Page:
Facebook says it is doing this now because “lots of really brave women have raised their hands recently to take a stand to begin the process of changing culture and raising awareness,” Facebook VP of People Lori Goler told me over the phone.”I think this a moment where, together, companies can create lasting change. It seems like a good time to foster the conversation to be sure we don’t have many, many, many more years of women who have to raise their hands.”
At a high level, Facebook’s policies prohibit intimidating, offensive and sexual conduct “even when that conduct might not meet the legal standard of harassment,” Facebook COO Sheryl Sandberg and Goler wrote on Facebook’s blog.
Examples of harassment, as outlined in Facebook’s policy, include derogatory or insensitive jokes, pranks or comments, slurs or epithets, unwelcome sexual advances or invitations and sharing offensive images that are derogatory or sexual. Facebook’s policy outlines additional examples here.
The company’s policy also makes clear that excuses like, “I was joking” or “I didn’t mean it that way” are not legitimate defenses to allegations. Nor are excuses of being under the influence of drugs and/or alcohol legitimate defenses.
Facebook maintains a zero-tolerance policy toward harassment, which means “that when we are able to determine that harassment has occurred, those responsible are fired,” they wrote. Facebook has, in fact, had to fire people as a result of sexual harassment, Goler confirmed to me over the phone. There are, of course, other things that can happen.
“In some cases investigations are unfortunately inconclusive and come down to one person’s word against another,” they wrote on the blog. In the event Facebook can’t terminate someone, they may change someone’s role and who they report to.
Other policies, which center around six principles, entail developing standards for respectful behavior at work, mandatory harassment training for managers and interns, treating all claims with urgency and respect, having an investigation process that “protects employees from stigma or retaliation,” maintaining a process that is “consistently applied in every case” and making it clear that “anyone who is silent or looks the other way is complicit.”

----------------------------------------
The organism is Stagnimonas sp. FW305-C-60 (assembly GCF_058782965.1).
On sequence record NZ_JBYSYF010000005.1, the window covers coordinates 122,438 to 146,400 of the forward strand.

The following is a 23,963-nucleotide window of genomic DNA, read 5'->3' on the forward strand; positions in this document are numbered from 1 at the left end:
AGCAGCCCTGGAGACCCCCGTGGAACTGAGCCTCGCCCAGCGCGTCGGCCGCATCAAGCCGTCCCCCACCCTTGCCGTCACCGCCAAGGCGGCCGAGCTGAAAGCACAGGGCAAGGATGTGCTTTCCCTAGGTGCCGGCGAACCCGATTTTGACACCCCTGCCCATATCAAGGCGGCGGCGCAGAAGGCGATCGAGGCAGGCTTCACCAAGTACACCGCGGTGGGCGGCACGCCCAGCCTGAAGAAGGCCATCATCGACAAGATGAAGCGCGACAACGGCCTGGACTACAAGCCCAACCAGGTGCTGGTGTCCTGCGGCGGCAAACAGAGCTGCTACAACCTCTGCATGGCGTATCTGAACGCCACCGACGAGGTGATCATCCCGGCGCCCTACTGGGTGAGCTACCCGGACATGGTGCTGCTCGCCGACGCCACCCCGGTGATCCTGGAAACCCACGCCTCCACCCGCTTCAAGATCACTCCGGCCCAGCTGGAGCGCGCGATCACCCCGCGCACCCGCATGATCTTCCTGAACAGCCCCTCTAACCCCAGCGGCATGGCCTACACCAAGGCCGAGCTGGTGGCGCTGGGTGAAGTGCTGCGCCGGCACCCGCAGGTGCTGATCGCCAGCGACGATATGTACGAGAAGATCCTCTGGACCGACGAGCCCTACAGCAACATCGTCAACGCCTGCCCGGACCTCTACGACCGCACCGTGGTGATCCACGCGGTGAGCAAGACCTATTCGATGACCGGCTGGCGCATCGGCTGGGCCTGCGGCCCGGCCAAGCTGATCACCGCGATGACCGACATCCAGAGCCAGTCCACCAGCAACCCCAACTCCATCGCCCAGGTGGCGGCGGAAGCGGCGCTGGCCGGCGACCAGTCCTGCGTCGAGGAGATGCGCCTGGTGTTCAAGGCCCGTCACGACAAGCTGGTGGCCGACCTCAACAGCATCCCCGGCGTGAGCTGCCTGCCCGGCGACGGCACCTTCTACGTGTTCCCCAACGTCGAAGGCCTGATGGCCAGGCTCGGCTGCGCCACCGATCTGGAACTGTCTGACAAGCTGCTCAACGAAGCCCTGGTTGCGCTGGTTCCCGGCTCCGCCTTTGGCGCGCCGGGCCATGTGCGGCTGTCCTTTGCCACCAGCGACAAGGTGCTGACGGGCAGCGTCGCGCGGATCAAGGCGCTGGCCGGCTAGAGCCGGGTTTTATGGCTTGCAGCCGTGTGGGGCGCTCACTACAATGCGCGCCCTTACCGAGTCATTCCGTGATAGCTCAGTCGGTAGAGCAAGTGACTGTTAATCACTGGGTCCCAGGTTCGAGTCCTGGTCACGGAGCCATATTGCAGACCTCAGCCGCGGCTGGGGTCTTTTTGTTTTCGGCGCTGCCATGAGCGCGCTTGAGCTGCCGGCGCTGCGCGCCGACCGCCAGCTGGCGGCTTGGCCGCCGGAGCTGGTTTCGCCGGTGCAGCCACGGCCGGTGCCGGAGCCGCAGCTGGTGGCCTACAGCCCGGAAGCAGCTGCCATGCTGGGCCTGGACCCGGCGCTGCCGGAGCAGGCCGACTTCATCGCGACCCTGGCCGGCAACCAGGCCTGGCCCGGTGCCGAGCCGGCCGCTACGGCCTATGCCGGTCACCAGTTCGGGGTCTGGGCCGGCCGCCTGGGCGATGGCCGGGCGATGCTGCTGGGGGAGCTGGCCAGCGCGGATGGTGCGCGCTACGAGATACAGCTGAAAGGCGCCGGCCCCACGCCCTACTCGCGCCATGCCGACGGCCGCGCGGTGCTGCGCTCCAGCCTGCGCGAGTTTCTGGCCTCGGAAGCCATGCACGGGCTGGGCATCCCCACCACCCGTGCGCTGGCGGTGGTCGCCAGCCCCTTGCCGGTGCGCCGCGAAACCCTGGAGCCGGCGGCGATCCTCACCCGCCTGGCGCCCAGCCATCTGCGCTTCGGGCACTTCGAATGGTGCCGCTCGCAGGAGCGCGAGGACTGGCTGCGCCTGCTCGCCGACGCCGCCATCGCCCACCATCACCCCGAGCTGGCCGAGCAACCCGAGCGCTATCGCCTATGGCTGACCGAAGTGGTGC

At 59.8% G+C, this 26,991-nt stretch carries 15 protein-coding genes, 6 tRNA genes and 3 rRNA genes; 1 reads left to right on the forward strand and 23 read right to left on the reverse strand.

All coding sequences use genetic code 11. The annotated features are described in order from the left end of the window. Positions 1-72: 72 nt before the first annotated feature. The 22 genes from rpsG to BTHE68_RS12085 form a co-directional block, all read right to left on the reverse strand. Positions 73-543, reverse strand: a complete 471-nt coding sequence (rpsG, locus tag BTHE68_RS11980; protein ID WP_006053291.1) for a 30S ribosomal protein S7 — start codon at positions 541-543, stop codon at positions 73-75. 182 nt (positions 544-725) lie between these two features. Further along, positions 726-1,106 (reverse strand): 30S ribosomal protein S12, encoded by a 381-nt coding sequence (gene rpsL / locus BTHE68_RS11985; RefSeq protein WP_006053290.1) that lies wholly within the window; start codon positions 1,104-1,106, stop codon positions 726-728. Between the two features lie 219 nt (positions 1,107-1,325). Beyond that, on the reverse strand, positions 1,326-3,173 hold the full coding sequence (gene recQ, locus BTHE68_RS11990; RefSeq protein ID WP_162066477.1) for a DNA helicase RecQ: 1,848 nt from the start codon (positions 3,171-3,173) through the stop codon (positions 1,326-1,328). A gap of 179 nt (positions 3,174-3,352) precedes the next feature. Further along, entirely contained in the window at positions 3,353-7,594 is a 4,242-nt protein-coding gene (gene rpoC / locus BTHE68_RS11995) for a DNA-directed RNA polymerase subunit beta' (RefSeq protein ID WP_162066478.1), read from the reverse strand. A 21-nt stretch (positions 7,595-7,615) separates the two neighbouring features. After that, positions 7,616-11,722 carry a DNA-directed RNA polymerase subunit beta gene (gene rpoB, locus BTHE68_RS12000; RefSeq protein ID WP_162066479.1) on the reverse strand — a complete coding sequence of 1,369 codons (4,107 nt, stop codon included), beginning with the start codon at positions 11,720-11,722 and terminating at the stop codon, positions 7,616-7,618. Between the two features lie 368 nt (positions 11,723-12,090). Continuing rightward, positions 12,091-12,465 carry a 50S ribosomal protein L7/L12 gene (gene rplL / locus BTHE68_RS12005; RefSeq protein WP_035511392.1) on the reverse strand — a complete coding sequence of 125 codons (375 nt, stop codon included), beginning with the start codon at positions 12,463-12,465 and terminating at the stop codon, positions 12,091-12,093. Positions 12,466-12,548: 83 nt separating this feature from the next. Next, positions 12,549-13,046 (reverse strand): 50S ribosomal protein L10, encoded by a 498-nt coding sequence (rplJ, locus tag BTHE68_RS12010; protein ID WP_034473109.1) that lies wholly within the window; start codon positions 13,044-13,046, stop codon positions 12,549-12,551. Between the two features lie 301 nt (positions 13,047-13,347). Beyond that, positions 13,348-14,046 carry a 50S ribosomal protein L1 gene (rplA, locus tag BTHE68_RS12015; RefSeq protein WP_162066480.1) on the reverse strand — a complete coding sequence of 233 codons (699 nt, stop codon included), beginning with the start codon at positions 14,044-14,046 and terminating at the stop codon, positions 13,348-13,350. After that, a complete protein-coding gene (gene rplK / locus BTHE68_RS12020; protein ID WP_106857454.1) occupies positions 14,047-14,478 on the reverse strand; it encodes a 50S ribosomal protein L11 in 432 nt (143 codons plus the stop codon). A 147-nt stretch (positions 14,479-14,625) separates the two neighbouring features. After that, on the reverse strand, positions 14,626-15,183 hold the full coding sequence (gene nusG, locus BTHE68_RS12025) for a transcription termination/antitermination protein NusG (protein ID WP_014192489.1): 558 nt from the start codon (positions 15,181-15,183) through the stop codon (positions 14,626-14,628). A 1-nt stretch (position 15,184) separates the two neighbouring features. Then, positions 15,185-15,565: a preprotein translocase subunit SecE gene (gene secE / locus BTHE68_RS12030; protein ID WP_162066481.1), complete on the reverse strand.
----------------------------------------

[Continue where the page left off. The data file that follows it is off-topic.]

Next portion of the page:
Although no major harassment allegations have come out of Facebook, the company is not perfect. In May, a WSJ report claimed Facebook had gender bias in its engineering department. Facebook, however, rejected those claims. And last February, Facebook CEO Mark Zuckerberg had to ask employees to stop crossing out “Black Lives Matter” on the walls at one of Facebook’s Menlo Park buildings.
In light of the more recent incidents of sexual harassment in the tech industry, Goler says Facebook has not made any changes to its policies because the company has found its policies work pretty well. She added that Facebook is not claiming to have all the answers, but wanted to share with the tech community at large the policies its company has in place. It’s also something smaller companies have asked for from Facebook, she said.
While companies compete in a lot of areas, this doesn’t need to be one of them, Goler said. She said she envisions other companies sharing their policies so that tech companies can work together to make corporate culture better for everyone.